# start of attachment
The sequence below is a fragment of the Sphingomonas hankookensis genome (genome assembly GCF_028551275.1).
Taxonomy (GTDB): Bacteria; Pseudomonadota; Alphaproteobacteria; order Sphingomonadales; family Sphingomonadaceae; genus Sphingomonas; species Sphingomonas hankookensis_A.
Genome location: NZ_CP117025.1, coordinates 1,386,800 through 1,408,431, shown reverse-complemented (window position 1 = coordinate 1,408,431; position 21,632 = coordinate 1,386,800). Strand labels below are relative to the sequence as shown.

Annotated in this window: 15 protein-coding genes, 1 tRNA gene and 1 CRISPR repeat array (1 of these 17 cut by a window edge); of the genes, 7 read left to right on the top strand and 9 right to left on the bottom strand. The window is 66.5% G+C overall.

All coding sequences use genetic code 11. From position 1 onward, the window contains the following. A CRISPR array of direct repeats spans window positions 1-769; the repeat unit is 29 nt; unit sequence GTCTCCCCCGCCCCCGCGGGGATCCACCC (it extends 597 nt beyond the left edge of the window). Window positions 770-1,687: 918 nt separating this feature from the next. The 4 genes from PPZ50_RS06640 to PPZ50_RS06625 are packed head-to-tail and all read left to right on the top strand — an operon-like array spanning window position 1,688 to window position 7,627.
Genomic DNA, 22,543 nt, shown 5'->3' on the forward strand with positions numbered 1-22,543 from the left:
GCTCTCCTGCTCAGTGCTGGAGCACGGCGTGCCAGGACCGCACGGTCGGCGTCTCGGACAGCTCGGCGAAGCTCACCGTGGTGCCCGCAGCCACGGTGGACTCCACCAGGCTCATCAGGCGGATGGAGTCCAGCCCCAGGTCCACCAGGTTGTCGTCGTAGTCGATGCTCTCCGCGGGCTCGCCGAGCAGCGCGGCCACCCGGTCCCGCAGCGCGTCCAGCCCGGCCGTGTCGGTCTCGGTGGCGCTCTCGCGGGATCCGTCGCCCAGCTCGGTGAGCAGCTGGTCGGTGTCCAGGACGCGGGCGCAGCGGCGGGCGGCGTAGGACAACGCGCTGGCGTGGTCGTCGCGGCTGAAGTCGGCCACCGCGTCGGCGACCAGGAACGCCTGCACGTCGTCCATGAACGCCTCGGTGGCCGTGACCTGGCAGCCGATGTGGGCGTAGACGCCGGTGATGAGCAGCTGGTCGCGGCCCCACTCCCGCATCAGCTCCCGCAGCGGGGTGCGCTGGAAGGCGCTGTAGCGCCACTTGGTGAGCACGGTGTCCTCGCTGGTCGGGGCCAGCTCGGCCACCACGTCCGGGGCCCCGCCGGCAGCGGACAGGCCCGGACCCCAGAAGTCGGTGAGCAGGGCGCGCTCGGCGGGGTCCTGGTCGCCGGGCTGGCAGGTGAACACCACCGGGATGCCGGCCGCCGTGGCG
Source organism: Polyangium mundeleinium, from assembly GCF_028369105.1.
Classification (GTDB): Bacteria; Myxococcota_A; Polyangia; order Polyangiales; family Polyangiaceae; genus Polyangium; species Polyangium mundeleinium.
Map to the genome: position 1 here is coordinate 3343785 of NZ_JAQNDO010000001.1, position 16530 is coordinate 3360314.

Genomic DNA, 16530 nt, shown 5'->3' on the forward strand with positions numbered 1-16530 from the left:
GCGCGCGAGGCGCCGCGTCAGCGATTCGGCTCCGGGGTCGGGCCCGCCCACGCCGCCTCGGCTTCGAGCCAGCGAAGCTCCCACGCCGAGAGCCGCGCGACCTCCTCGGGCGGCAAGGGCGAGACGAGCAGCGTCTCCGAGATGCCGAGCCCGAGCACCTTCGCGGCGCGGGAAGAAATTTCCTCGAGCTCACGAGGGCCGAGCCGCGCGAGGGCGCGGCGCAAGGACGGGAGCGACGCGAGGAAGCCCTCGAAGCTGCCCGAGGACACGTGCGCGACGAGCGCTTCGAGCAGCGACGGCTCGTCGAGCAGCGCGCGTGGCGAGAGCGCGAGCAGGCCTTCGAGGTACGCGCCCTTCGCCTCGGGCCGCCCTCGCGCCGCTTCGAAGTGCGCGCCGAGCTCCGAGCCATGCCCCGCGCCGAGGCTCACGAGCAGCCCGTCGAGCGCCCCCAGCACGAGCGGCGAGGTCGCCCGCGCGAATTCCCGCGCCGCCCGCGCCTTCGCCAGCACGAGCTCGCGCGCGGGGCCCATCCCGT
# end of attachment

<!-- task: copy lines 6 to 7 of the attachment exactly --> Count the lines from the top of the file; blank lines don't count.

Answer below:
Genomic DNA, 22,543 nt, shown 5'->3' on the forward strand with positions numbered 1-22,543 from the left:
GCTCTCCTGCTCAGTGCTGGAGCACGGCGTGCCAGGACCGCACGGTCGGCGTCTCGGACAGCTCGGCGAAGCTCACCGTGGTGCCCGCAGCCACGGTGGACTCCACCAGGCTCATCAGGCGGATGGAGTCCAGCCCCAGGTCCACCAGGTTGTCGTCGTAGTCGATGCTCTCCGCGGGCTCGCCGAGCAGCGCGGCCACCCGGTCCCGCAGCGCGTCCAGCCCGGCCGTGTCGGTCTCGGTGGCGCTCTCGCGGGATCCGTCGCCCAGCTCGGTGAGCAGCTGGTCGGTGTCCAGGACGCGGGCGCAGCGGCGGGCGGCGTAGGACAACGCGCTGGCGTGGTCGTCGCGGCTGAAGTCGGCCACCGCGTCGGCGACCAGGAACGCCTGCACGTCGTCCATGAACGCCTCGGTGGCCGTGACCTGGCAGCCGATGTGGGCGTAGACGCCGGTGATGAGCAGCTGGTCGCGGCCCCACTCCCGCATCAGCTCCCGCAGCGGGGTGCGCTGGAAGGCGCTGTAGCGCCACTTGGTGAGCACGGTGTCCTCGCTGGTCGGGGCCAGCTCGGCCACCACGTCCGGGGCCCCGCCGGCAGCGGACAGGCCCGGACCCCAGAAGTCGGTGAGCAGGGCGCGCTCGGCGGGGTCCTGGTCGCCGGGCTGGCAGGTGAACACCACCGGGATGCCGGCCGCCGTGGCG